סקר
האם אתה לומד עם גמרא מפורשת/מבוארת?






 

Steinsaltz

Rabbi Yehuda says: Blood does not nullify blood. Therefore, the priest presents the blood of the mixture on the altar.

If blood fit for presentation was mixed with the blood of unfit offerings, there is no remedy. Therefore, the entire mixture shall be poured into the drain running through the Temple courtyard. Likewise, if blood fit for presentation was mixed with blood of exudate, i.e., that exudes from the neck after the initial spurt following its slaughter concludes, which is unfit for presentation, the entire mixture shall be poured into the Temple courtyard drain. Rabbi Eliezer deems this mixture fit for presentation. Even according to the first tanna, if the priest did not consult the authorities and placed the blood on the altar, the offering is fit.

GEMARA: The mishna teaches that in a case where water became mixed with the blood of an offering, if the mixture has the appearance of blood it is fit, despite the fact that there is more water than blood. Concerning this Rabbi Ḥiyya bar Abba says that Rabbi Yoḥanan says: They taught this halakha only in a case where the water fell into the blood. But in a case where the blood fell into the water, the first drop of blood, and then the next first drop of blood, is nullified in the water, i.e., each drop is nullified in turn. Consequently, the mixture is unfit for presentation, regardless of whether it has the appearance of blood.

Rav Pappa says: But with regard to the mitzva of covering the blood of birds or undomesticated animals that are slaughtered, it is not so. In this case, even if the blood fell into water, the mitzva of covering applies to it, provided that the mixture has the appearance of blood. The blood is not nullified by the water because there is no permanent rejection with regard to mitzvot, i.e., its nullification was merely temporary, but once there is enough blood in the water, it reassumes its status of blood.

§ The Gemara continues to discuss various mixtures. Reish Lakish says: With regard to meat of piggul, i.e., an offering that was sacrificed with the intent to consume it beyond its designated time, and meat of notar, an offering whose designated time for consumption has passed, and ritually impure sacrificial meat, each of which was an olive-bulk, the minimum size for which one is liable to be flogged for its consumption, that one mixed together and ate them as a mixture, he is exempt from being flogged. The reason is that it is impossible that while eating them one type would not be greater than another type and nullify it. Since it is unknown which prohibition will nullify the other, one cannot forewarn the offender as to which prohibition he is about to transgress, and in order to be liable to be flogged one must receive a forewarning concerning a specific prohibition.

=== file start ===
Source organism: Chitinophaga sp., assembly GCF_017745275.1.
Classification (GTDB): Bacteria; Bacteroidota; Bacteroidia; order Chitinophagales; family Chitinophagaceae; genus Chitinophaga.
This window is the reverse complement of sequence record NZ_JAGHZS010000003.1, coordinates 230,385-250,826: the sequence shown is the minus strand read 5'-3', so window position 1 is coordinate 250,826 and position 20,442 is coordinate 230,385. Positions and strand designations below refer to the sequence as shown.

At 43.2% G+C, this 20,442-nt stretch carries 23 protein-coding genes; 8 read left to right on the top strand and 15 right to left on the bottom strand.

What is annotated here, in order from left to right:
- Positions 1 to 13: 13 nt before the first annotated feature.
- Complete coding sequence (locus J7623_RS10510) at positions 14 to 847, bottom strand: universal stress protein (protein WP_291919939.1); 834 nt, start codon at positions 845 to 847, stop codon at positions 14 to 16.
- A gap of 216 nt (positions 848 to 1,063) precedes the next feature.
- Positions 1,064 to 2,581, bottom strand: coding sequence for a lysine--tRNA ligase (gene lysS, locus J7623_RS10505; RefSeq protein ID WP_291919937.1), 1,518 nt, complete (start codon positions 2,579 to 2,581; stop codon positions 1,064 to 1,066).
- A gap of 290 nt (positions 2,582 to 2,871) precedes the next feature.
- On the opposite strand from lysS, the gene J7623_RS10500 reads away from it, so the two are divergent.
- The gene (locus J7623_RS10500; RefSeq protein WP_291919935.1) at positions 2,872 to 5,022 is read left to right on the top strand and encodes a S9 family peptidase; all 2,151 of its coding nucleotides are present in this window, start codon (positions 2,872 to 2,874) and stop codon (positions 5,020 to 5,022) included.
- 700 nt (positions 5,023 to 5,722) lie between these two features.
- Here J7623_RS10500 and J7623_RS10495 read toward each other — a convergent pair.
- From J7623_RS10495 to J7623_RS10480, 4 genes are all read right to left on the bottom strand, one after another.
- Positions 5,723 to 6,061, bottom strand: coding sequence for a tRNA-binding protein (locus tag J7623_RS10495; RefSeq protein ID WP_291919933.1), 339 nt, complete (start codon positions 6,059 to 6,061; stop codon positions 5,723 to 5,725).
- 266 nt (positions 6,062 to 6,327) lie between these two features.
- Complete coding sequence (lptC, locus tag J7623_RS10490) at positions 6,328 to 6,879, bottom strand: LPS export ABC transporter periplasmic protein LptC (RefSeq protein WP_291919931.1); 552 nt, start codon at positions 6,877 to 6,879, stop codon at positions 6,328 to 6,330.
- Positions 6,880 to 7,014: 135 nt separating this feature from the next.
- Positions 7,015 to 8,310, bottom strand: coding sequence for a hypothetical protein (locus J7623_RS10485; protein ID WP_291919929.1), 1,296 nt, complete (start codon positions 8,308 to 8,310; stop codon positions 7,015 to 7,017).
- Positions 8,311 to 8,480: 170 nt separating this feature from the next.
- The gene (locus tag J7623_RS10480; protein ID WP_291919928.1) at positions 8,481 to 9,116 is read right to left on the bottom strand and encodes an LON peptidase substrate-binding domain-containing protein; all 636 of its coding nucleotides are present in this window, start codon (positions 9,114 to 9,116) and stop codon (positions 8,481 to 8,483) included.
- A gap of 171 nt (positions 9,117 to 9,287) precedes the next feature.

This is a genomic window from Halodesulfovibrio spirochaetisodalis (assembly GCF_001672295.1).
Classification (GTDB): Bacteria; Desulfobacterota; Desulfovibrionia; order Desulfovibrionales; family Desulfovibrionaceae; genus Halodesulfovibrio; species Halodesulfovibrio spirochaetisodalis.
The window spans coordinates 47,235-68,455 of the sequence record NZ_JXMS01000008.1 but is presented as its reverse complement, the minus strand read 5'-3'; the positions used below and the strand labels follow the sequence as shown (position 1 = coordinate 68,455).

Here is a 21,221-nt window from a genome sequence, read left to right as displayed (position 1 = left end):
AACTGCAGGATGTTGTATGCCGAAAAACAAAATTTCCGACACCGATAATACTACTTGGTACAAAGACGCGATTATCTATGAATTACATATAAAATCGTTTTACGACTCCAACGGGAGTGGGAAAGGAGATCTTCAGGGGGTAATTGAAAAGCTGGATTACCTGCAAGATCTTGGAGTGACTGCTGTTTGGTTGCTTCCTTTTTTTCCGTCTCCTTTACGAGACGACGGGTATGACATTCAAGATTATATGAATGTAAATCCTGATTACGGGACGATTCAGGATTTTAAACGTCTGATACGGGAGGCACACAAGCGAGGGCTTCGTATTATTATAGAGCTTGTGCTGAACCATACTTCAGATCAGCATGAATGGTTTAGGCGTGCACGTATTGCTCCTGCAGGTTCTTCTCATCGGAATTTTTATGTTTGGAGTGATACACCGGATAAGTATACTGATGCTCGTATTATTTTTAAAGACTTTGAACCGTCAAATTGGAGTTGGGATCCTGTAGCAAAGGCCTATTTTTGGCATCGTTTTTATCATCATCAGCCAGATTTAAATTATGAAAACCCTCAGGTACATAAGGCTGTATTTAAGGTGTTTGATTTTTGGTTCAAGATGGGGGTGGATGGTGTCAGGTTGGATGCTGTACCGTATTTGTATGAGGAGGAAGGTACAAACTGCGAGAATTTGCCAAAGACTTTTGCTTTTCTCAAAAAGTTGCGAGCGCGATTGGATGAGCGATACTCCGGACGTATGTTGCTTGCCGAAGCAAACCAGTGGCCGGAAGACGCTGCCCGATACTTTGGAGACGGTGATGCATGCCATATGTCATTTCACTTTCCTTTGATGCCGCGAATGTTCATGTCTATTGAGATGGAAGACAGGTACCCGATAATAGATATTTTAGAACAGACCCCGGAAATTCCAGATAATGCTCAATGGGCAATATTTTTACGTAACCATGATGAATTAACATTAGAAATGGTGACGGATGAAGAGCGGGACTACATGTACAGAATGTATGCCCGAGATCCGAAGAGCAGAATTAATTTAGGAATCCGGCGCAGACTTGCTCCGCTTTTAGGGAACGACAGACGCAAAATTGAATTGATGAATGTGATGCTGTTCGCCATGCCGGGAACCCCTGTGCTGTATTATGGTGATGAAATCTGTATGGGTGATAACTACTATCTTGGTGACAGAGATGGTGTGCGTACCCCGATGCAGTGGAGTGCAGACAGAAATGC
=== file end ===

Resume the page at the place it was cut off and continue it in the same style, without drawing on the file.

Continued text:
The Gemara comments: Conclude three halakhot from this statement of Reish Lakish. Conclude from it that prohibitions nullify one another in a majority, just as permitted items nullify a prohibited item. And conclude from it that the halakha that when a prohibited food imparts flavor to a permitted substance it prohibits it even when the permitted substance is the majority does not apply by Torah law, but by rabbinic law. The proof is that if this principle were applied by Torah law, then one should be flogged for this consumption, as the meats are of different types and therefore one of them must have imparted flavor to the other. And finally, conclude from it that an uncertain forewarning, e.g., one in which the witnesses cannot be sure which prohibition the transgressor is about to violate, is not considered a forewarning.

Concerning the inference that the halakha that when a prohibited food imparts flavor to a permitted substance it prohibits it even when the permitted substance is the majority does not apply by Torah law, Rava raises an objection from a mishna (Ḥalla 3:7): In a case where one prepared a dough from wheat and from rice, if this mixture has the taste of wheat, it is obligated in the separation of ḥalla, a portion of dough that must be given to a priest (see Numbers 15:17–21). Ḥalla is separated only from one of the five species of grain, not rice. Rava explains his objection: And this halakha applies even though the majority of the mixture is flour from rice. Apparently, the fact that the wheat imparts flavor to the dough renders it obligated in ḥalla even if the wheat is the minority.

The Gemara answers: The obligation to set aside ḥalla in this case applies by rabbinic law, not by Torah law. Rava raises a difficulty: If so, say the latter clause of that same mishna: A person can fulfill his obligation with matza from this type of dough on the first night of Passover. Since by Torah law this mitzva must be fulfilled with matza made from a grain, evidently the principle that one substance that imparts flavor to a greater amount of a different substance affects its status applies by Torah law.

Talmud - Bavli - The William Davidson digital edition of the Koren No=C3=A9 Talmud
with commentary by Rabbi Adin Steinsaltz Even-Israel (CC-BY-NC 4.0)
אדם סלומון
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